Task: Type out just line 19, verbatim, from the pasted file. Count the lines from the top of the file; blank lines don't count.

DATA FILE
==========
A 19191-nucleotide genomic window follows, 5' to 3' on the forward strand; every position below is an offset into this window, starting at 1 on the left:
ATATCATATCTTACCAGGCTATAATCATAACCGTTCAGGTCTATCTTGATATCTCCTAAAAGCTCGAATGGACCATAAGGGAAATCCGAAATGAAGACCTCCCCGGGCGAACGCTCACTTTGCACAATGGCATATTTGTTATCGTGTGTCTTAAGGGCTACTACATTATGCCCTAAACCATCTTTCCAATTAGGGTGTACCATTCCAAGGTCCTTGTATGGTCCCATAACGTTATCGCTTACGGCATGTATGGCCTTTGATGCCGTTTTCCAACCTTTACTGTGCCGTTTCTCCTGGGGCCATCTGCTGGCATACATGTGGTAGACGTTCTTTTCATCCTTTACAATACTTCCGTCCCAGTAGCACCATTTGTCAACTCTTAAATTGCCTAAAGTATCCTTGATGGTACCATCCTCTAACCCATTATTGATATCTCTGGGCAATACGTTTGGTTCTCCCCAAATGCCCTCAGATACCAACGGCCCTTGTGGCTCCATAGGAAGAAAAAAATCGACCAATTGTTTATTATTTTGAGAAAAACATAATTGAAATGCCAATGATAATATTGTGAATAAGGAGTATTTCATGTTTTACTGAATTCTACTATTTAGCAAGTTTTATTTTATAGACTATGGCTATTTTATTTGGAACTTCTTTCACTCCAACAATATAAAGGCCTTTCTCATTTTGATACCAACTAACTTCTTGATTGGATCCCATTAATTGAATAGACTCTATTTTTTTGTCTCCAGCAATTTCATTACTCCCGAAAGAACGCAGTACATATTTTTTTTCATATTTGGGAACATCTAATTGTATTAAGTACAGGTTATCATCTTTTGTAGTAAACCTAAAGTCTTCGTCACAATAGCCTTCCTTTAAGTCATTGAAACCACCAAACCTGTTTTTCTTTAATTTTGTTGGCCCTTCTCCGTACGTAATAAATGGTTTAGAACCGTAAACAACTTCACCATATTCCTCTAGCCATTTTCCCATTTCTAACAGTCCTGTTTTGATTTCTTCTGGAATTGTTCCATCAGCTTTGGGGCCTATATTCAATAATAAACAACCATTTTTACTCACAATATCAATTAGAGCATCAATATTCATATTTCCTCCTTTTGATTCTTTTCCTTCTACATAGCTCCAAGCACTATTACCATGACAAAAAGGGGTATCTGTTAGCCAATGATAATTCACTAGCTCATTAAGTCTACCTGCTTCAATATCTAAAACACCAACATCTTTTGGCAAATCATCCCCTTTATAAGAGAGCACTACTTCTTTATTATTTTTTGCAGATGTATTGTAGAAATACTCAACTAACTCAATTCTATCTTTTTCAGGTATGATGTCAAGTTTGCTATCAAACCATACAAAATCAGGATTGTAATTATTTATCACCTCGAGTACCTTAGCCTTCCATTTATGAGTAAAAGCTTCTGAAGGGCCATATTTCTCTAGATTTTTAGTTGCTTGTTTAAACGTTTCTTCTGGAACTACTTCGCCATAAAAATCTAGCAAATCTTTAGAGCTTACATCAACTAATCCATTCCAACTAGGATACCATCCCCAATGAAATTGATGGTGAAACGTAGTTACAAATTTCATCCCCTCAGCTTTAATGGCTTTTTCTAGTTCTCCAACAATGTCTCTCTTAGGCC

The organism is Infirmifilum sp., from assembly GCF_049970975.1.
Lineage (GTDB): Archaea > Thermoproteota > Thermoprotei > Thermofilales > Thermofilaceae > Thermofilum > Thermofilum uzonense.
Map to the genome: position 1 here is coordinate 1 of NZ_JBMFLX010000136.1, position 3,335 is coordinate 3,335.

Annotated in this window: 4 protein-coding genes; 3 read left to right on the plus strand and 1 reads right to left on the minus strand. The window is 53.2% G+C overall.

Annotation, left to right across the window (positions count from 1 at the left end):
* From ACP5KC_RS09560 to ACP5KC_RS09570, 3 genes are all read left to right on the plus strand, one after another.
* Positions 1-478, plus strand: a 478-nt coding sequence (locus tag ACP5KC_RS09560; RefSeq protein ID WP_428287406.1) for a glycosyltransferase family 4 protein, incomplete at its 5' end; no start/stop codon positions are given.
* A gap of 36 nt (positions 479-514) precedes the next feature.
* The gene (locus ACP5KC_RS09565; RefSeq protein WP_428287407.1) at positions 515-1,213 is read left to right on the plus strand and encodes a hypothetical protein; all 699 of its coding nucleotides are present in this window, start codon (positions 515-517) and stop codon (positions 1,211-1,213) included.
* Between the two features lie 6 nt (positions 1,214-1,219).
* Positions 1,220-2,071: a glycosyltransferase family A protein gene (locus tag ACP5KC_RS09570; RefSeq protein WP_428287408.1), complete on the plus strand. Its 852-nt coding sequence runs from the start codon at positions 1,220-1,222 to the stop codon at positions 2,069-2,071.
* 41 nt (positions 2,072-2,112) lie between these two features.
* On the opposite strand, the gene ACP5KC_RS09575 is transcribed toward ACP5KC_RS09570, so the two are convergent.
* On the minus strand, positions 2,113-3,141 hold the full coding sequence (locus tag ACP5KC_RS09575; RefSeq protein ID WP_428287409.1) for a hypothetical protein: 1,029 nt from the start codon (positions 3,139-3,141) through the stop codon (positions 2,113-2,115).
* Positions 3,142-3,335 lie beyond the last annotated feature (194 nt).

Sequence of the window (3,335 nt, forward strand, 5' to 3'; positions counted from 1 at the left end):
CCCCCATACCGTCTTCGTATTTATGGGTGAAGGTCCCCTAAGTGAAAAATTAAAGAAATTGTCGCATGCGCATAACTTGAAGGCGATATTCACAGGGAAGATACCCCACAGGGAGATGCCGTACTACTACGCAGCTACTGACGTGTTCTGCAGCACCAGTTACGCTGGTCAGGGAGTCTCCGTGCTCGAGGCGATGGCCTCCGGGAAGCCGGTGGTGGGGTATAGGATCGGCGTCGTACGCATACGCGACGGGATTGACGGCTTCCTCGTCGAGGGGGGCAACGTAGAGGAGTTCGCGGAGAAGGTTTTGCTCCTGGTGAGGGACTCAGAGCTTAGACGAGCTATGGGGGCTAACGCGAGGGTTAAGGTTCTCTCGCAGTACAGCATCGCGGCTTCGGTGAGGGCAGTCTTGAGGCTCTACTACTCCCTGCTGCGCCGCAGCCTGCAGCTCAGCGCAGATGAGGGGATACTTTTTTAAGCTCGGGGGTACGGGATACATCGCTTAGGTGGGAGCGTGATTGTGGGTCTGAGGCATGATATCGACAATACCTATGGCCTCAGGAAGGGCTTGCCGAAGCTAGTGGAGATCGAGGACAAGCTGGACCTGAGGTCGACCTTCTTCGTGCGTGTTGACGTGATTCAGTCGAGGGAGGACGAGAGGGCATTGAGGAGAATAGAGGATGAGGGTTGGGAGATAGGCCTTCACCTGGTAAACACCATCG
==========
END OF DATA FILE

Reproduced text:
CCCCCATACCGTCTTCGTATTTATGGGTGAAGGTCCCCTAAGTGAAAAATTAAAGAAATTGTCGCATGCGCATAACTTGAAGGCGATATTCACAGGGAAGATACCCCACAGGGAGATGCCGTACTACTACGCAGCTACTGACGTGTTCTGCAGCACCAGTTACGCTGGTCAGGGAGTCTCCGTGCTCGAGGCGATGGCCTCCGGGAAGCCGGTGGTGGGGTATAGGATCGGCGTCGTACGCATACGCGACGGGATTGACGGCTTCCTCGTCGAGGGGGGCAACGTAGAGGAGTTCGCGGAGAAGGTTTTGCTCCTGGTGAGGGACTCAGAGCTTAGACGAGCTATGGGGGCTAACGCGAGGGTTAAGGTTCTCTCGCAGTACAGCATCGCGGCTTCGGTGAGGGCAGTCTTGAGGCTCTACTACTCCCTGCTGCGCCGCAGCCTGCAGCTCAGCGCAGATGAGGGGATACTTTTTTAAGCTCGGGGGTACGGGATACATCGCTTAGGTGGGAGCGTGATTGTGGGTCTGAGGCATGATATCGACAATACCTATGGCCTCAGGAAGGGCTTGCCGAAGCTAGTGGAGATCGAGGACAAGCTGGACCTGAGGTCGACCTTCTTCGTGCGTGTTGACGTGATTCAGTCGAGGGAGGACGAGAGGGCATTGAGGAGAATAGAGGATGAGGGTTGGGAGATAGGCCTTCACCTGGTAAACACCATCG